Three U.S. aerospace firms have each been awarded eight-month, $1 million contracts to conduct satellite definition studies for TOPEX, an oceanographic satellite mission proposed by NASA.
The three selected are Fairchild Industries, RCA Corp., and Rockwell International. Fairchild's Multimission Modular Spacecraft (MMS), RCA's Advanced Tiros (ATN) satellite, and Rockwell's Global Positioning System (GPS) satellite, are all candidate designs for the TOPEX spacecraft.
TOPEX will provide at least three years of detailed ocean topography information for determining global ocean circulation. The mission is being planned by NASA's JPL for launch in 1989.
As cost-saving measure, the TOPEX spacecraft will be based on an existing satellite design, rather than built as new and unique spacecraft.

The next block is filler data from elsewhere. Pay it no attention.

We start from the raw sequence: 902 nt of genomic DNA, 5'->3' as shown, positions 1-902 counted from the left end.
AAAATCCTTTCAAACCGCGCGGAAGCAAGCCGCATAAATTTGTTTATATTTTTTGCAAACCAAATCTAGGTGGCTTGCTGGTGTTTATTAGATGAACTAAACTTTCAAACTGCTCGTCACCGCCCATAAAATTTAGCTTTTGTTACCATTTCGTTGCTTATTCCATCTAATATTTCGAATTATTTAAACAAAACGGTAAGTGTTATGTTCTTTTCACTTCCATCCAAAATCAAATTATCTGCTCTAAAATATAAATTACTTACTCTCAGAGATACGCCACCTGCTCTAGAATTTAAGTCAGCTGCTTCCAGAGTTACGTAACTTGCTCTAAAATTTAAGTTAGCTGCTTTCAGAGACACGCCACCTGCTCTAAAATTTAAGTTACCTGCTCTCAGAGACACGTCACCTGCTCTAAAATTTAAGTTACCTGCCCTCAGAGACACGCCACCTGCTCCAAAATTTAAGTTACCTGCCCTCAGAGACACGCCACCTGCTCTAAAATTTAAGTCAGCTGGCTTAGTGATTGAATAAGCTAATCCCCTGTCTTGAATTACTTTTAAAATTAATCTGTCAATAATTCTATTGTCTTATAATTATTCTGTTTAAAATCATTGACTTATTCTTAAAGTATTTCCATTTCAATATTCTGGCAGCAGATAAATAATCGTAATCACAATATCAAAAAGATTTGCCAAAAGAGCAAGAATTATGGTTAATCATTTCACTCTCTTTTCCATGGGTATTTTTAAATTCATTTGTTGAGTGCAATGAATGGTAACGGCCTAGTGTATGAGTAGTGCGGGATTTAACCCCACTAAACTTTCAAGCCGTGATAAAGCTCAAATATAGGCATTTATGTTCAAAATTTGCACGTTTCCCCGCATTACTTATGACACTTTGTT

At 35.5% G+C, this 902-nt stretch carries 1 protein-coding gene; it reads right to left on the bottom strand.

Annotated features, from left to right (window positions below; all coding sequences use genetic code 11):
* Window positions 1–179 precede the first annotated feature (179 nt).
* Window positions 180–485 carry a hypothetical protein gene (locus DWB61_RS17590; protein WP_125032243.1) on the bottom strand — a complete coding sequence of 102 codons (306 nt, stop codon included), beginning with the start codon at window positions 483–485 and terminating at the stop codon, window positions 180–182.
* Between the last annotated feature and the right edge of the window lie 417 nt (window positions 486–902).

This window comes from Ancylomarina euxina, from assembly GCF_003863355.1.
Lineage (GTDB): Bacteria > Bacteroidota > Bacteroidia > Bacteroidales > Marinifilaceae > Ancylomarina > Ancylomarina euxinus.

Based on common interest in using radar altimetry to study the oceans from space and long history of mutually beneficial cooperative projects, NASA and the French Space Agency (Centre National d'Etudes Spatiales) have explored how they might conduct joint ocean circulation mission and subsequent science investigations.
NASA is therefore studying two options for the project: collaborative U.S.-French mission, which would be called TOPEX/Poseidon, and U.S.-only mission.
Each contractor shall study two satellite configurations for TOPEX, one for each option. The U.S.-only configuration will be designed for launch from NASA's space shuttle, while the U.S.-French configuration will be designed for launch from France's Ariane 4 launch vehicle.
The Jet Propulsion Laboratory is operated by Caltech for NASA.
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